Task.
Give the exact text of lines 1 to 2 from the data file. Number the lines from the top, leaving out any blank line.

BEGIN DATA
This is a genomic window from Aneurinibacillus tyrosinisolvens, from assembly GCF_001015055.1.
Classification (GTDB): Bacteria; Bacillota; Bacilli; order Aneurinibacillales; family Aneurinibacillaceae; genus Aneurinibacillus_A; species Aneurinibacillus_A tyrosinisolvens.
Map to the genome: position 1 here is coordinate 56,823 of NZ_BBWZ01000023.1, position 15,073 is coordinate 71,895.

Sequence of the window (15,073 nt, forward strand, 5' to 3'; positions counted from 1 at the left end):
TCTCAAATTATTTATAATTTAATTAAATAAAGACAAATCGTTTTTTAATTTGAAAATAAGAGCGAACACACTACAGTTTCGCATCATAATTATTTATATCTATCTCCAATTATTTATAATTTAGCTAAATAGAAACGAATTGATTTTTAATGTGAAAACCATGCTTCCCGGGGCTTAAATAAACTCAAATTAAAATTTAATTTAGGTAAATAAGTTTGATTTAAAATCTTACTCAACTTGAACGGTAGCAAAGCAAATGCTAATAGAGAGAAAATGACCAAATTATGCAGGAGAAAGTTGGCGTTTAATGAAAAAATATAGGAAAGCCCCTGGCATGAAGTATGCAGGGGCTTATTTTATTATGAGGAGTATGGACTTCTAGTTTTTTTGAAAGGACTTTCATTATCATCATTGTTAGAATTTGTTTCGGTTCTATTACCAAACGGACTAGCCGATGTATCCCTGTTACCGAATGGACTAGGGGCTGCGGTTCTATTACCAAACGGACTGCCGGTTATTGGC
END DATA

This is a genomic window from Aneurinibacillus tyrosinisolvens, from assembly GCF_001015055.1.
Classification (GTDB): Bacteria; Bacillota; Bacilli; order Aneurinibacillales; family Aneurinibacillaceae; genus Aneurinibacillus_A; species Aneurinibacillus_A tyrosinisolvens.